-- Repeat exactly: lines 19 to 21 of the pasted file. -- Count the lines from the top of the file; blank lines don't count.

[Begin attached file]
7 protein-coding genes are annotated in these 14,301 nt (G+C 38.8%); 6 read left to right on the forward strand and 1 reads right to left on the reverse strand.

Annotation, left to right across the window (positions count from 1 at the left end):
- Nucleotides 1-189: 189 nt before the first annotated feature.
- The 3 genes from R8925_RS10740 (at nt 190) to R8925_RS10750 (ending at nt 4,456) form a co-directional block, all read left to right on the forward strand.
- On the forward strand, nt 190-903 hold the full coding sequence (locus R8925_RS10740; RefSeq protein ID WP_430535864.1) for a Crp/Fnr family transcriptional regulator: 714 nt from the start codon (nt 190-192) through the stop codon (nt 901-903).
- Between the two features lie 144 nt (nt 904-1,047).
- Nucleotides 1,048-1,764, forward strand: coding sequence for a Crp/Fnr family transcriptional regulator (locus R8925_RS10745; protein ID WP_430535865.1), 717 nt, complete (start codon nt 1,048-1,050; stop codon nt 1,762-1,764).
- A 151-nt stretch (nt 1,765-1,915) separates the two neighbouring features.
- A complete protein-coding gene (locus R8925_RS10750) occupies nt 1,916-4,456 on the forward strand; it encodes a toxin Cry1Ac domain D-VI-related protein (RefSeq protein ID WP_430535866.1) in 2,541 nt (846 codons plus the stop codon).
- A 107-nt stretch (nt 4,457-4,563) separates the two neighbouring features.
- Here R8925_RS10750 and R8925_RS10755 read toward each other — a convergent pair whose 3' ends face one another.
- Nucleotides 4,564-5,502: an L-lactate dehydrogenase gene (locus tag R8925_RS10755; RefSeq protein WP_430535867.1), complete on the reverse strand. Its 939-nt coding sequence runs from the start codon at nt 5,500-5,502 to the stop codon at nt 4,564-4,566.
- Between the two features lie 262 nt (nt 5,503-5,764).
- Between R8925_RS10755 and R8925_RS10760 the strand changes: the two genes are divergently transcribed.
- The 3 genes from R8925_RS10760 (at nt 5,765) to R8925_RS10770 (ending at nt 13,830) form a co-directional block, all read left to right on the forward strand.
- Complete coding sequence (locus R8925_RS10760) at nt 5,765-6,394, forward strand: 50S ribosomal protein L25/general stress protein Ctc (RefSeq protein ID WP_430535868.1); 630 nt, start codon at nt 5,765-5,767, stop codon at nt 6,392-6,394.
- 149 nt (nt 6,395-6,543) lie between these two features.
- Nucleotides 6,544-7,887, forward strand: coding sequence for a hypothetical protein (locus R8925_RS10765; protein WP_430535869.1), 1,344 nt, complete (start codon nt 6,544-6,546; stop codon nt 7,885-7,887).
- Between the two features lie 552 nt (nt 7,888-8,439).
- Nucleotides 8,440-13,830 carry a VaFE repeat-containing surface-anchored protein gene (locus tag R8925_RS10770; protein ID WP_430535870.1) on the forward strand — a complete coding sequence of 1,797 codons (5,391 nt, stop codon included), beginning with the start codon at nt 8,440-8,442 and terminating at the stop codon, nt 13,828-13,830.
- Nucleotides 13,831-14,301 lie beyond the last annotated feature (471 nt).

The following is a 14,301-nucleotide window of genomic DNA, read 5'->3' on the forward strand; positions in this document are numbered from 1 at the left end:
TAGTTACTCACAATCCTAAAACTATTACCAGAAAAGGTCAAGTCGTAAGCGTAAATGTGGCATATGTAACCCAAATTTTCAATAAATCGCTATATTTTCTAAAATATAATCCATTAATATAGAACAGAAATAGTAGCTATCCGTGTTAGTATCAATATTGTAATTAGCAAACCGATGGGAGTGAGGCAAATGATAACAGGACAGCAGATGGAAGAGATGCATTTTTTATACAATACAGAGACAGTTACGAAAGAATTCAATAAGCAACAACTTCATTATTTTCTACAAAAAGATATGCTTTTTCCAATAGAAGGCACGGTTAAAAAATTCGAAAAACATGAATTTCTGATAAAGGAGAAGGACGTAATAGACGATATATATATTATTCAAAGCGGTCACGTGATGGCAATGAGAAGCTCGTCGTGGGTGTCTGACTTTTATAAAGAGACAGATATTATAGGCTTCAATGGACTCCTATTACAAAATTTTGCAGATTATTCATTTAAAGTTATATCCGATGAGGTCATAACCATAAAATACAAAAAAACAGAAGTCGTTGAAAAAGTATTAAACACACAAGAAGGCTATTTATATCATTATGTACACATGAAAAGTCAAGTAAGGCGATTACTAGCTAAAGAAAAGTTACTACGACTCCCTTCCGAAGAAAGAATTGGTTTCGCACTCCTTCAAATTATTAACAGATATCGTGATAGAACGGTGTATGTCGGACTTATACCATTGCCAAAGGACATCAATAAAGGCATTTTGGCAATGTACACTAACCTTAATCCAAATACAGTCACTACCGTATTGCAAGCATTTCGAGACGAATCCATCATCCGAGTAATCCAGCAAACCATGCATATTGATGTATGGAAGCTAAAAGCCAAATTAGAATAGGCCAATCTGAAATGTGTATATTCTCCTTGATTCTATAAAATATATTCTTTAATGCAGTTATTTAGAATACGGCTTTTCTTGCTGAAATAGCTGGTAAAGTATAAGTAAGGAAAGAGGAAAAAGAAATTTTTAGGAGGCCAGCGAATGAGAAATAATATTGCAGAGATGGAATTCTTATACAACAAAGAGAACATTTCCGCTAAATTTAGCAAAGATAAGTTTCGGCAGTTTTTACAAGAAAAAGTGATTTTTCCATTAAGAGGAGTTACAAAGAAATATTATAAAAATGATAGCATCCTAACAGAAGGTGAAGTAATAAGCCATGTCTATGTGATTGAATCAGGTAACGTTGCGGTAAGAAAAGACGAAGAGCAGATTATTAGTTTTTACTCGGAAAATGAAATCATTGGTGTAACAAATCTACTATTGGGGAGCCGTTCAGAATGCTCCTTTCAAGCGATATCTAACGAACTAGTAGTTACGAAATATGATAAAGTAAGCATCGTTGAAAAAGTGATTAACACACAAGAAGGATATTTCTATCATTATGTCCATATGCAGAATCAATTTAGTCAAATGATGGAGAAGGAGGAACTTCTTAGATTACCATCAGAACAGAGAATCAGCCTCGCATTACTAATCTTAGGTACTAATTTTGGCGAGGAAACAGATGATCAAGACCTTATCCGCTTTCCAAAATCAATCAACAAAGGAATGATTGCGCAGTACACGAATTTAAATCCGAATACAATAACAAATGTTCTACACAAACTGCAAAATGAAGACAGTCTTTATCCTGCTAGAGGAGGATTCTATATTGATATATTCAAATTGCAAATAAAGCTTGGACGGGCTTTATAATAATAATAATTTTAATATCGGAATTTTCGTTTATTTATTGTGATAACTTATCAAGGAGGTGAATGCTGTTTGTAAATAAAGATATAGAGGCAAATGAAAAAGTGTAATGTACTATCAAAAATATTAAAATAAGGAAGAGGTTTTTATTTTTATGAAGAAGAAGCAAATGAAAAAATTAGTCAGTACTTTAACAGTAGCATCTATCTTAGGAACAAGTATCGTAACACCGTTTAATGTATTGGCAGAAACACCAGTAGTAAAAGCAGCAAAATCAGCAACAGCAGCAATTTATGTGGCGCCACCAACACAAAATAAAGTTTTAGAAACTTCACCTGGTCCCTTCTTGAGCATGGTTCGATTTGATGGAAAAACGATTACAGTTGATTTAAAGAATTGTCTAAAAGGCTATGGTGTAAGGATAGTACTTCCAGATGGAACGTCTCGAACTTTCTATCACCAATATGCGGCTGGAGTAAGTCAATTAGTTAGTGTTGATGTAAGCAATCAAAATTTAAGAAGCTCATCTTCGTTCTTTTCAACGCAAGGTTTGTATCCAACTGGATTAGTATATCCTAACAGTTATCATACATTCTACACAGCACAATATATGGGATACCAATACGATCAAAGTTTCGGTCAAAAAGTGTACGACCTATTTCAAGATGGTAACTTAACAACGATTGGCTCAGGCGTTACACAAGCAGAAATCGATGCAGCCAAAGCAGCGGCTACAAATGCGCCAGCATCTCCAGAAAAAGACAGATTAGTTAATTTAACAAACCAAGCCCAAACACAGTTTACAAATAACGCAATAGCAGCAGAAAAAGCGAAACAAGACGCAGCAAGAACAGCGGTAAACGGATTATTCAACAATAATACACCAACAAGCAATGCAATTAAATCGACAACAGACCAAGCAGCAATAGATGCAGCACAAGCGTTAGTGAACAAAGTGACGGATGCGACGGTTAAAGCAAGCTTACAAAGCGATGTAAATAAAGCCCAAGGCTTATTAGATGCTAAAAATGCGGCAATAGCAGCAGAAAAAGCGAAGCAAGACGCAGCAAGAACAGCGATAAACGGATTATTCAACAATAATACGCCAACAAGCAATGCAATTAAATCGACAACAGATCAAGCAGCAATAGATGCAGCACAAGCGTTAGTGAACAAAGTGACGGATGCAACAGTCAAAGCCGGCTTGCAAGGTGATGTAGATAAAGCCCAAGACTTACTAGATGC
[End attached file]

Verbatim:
- Between the two features lie 552 nt (nt 7,888-8,439).
- Nucleotides 8,440-13,830 carry a VaFE repeat-containing surface-anchored protein gene (locus tag R8925_RS10770; protein ID WP_430535870.1) on the forward strand — a complete coding sequence of 1,797 codons (5,391 nt, stop codon included), beginning with the start codon at nt 8,440-8,442 and terminating at the stop codon, nt 13,828-13,830.
- Nucleotides 13,831-14,301 lie beyond the last annotated feature (471 nt).